Mobile Application Development: iOS vs Android
- April 6, 2015
- Posted by: Admin
- Category: Blogs, Ecommerce Web Development, Mobile Development, Portal Development
Mobile application development is arguably the fastest growing software industry with revenues expected to reach a whopping $77 billion dollars by 2017. Understandably, there are a plethora of developers aiming to ride this money-spinning wave. But as with any booming business, there are challenges to counter.
In case of the mobile app industry, the biggest challenge is not a daunting roadblock. It’s deciding which road to take – iOS or Android?
Apple and Google overwhelmingly dominate the industry with their iOS and Android software respectively. Android has got the numbers – more than 75% of market share, while iOS has got the money – average revenue of iOS developers is more than double of their Android counterparts. So which one do you go for? Are there some other factors to consider as well? Let’s find out.
How to select the right mobile platform for you
Language of choice
iOS application development has recently shifted to a new programming language named Swift. The general consensus is that Swift is more powerful and easier than its predecessors. The only drawback is that because the language is only a year old, it is difficult to find expert developers.
Primary language for Android application development is Java. There are variations and layers of mobile specific codes over the basic Java code, but a good Java programmer can comfortably code for Android. Just like the platform, the programming language is also for the masses.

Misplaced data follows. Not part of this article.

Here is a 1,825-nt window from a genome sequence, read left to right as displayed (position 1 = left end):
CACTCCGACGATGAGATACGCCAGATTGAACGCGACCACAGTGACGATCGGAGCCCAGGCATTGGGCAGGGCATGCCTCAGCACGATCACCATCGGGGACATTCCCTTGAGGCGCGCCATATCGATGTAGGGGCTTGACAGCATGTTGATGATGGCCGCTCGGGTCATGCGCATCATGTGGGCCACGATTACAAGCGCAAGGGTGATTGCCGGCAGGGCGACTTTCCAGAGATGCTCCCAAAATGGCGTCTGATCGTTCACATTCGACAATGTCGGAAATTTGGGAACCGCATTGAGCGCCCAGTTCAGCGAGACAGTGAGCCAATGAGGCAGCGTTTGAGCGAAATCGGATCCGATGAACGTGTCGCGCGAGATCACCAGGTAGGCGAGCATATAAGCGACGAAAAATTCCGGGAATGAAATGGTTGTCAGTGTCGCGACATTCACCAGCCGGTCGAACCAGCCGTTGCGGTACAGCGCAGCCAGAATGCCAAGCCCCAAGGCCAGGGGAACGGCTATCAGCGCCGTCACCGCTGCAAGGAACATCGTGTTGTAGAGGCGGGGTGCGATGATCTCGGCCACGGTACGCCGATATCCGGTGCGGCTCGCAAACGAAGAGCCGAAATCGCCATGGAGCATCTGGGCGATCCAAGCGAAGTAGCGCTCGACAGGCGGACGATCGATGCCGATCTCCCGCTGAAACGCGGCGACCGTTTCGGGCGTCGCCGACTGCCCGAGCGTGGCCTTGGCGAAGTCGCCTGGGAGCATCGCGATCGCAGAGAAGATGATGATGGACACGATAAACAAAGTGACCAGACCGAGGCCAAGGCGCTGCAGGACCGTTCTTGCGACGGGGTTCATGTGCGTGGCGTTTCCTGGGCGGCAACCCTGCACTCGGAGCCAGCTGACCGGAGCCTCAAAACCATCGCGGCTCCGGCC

Closed or open platform
This is the most fundamental difference between the two market leaders in mobile applications. iOS follows the typical Apple approach of a very closely controlled and monitored system. Developers are bound by platform restrictions, which can sometimes limit functionalities.
Android, on the other hand, is an open source system. Developers are free to dig as deep as they want and create their own version of the user experience. The problem is that such an open approach comes with high risk of bugs and malfunction.
Variety of devices
Apple has recently increased device size options with 3 sizes of iPhone and 2 sizes of iPad, but it’s still not a big hassle. Moreover, Swift has inbuilt support for screen size adaptation. All in all, managing the diversity of devices is fairly comfortable on iOS.
The number of devices running on Android is very large as it supports multiple device manufacturers. Along with that, the frequency of new launches of Android based mobile devices (smartphones and tablets both) is a lot more than the yearly Apple updates. Therefore, Android application development demands very high adaptability and precision.
As we discussed earlier, iOS application development is better paying than Android. One main reason for this is that most of Android apps are free while Apple users are more willing to pay. The other angle to consider is that iOS has a much bigger mobile market, so the competition is tougher as well. The chances of getting paid also depend on your ability to outdo the hundreds of similar apps on Apple’s App Store.
You must be thinking why you need to go through all this effort of deciding between these two market giants, when you can simply launch your app on both platforms simultaneously. Unless you have deep pockets or already have successful apps to your credit, we would recommend sticking to one platform to begin with.
Everything from demographics to customer psychology is different amongst Apple and Android users. The chances to striking gold with both are slim. It’s best to focus on proving your worth on one front and then moving over. Eventually, your ultimate aim should be to be successful across the board, but in the beginning, a step by step approach is always better than an all out attack.